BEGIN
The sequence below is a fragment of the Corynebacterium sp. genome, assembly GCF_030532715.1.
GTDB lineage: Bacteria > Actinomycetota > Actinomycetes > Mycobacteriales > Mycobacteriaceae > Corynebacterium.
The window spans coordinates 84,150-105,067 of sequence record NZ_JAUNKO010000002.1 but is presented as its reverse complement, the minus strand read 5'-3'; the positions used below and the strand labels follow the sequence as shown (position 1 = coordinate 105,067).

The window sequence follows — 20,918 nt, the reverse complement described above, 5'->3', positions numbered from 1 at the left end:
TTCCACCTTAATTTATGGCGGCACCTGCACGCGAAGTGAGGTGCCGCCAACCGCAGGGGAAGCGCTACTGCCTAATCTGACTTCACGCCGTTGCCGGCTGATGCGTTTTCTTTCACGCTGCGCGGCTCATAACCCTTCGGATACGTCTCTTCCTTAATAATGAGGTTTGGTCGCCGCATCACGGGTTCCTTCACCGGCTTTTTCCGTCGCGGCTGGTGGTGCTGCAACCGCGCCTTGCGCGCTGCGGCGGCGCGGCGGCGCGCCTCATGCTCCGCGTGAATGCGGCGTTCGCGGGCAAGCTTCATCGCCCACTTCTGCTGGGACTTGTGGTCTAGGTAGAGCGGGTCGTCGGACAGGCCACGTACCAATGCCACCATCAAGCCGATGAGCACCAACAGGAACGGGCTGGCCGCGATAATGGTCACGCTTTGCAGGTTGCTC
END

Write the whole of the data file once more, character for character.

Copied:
The sequence below is a fragment of the Corynebacterium sp. genome, assembly GCF_030532715.1.
GTDB lineage: Bacteria > Actinomycetota > Actinomycetes > Mycobacteriales > Mycobacteriaceae > Corynebacterium.
The window spans coordinates 84,150-105,067 of sequence record NZ_JAUNKO010000002.1 but is presented as its reverse complement, the minus strand read 5'-3'; the positions used below and the strand labels follow the sequence as shown (position 1 = coordinate 105,067).

The window sequence follows — 20,918 nt, the reverse complement described above, 5'->3', positions numbered from 1 at the left end:
TTCCACCTTAATTTATGGCGGCACCTGCACGCGAAGTGAGGTGCCGCCAACCGCAGGGGAAGCGCTACTGCCTAATCTGACTTCACGCCGTTGCCGGCTGATGCGTTTTCTTTCACGCTGCGCGGCTCATAACCCTTCGGATACGTCTCTTCCTTAATAATGAGGTTTGGTCGCCGCATCACGGGTTCCTTCACCGGCTTTTTCCGTCGCGGCTGGTGGTGCTGCAACCGCGCCTTGCGCGCTGCGGCGGCGCGGCGGCGCGCCTCATGCTCCGCGTGAATGCGGCGTTCGCGGGCAAGCTTCATCGCCCACTTCTGCTGGGACTTGTGGTCTAGGTAGAGCGGGTCGTCGGACAGGCCACGTACCAATGCCACCATCAAGCCGATGAGCACCAACAGGAACGGGCTGGCCGCGATAATGGTCACGCTTTGCAGGTTGCTC